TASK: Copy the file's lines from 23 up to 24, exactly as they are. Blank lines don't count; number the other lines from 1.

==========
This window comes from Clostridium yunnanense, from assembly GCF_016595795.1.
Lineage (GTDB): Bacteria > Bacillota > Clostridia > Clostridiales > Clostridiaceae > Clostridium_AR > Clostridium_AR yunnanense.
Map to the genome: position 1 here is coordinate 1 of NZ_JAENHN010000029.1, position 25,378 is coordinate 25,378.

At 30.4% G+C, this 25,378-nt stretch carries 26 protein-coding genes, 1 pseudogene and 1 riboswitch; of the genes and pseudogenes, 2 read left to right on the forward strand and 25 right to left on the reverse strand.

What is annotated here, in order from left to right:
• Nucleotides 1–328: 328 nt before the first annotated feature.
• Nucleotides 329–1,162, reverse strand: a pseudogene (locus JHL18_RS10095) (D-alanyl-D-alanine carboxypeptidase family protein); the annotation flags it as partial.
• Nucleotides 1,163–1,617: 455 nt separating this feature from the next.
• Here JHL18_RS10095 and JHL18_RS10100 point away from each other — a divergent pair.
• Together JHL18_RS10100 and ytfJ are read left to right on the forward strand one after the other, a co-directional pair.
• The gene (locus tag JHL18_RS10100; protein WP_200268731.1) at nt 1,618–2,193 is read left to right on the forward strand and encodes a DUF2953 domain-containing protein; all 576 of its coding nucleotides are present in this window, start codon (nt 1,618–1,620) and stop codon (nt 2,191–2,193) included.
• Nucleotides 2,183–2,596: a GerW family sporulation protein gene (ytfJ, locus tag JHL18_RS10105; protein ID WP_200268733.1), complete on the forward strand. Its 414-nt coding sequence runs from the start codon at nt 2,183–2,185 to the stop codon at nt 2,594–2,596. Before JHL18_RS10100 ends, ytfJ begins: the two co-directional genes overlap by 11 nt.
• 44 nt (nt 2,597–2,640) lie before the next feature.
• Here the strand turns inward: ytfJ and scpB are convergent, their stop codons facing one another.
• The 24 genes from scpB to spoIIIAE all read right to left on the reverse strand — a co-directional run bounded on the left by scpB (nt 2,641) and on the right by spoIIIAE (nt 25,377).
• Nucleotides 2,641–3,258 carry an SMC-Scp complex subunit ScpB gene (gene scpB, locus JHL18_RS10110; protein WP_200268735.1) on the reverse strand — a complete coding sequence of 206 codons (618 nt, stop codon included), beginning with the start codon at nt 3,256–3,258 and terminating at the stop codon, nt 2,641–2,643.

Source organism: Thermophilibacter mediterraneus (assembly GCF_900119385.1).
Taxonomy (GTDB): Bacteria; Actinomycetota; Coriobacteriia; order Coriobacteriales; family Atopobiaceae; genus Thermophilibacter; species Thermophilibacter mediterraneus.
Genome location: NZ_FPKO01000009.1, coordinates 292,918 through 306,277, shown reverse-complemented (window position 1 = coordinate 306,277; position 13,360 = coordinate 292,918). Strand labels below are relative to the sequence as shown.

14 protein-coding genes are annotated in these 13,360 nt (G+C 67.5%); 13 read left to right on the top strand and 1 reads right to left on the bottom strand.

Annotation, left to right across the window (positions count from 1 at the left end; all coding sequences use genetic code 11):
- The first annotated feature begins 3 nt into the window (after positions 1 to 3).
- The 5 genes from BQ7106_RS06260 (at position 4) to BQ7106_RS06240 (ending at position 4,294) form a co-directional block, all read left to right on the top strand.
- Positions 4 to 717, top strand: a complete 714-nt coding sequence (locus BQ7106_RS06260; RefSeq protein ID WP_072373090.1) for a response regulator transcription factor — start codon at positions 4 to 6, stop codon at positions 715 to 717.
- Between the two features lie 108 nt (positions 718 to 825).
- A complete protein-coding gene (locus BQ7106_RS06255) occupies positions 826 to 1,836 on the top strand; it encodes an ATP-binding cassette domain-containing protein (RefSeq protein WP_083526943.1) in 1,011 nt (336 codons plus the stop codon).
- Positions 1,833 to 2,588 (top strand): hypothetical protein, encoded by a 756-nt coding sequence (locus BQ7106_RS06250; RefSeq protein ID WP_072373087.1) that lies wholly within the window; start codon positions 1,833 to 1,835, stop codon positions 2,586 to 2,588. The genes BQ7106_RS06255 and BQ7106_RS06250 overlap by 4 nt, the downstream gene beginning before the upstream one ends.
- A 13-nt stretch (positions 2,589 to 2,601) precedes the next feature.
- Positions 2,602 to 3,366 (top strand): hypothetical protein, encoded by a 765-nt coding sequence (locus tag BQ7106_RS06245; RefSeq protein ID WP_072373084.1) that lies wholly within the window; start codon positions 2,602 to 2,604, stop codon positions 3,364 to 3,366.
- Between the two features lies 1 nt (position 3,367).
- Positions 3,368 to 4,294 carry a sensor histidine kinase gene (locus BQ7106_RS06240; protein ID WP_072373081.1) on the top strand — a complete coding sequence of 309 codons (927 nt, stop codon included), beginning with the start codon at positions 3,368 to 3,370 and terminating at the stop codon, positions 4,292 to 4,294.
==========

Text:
- The 5 genes from BQ7106_RS06260 (at position 4) to BQ7106_RS06240 (ending at position 4,294) form a co-directional block, all read left to right on the top strand.
- Positions 4 to 717, top strand: a complete 714-nt coding sequence (locus BQ7106_RS06260; RefSeq protein ID WP_072373090.1) for a response regulator transcription factor — start codon at positions 4 to 6, stop codon at positions 715 to 717.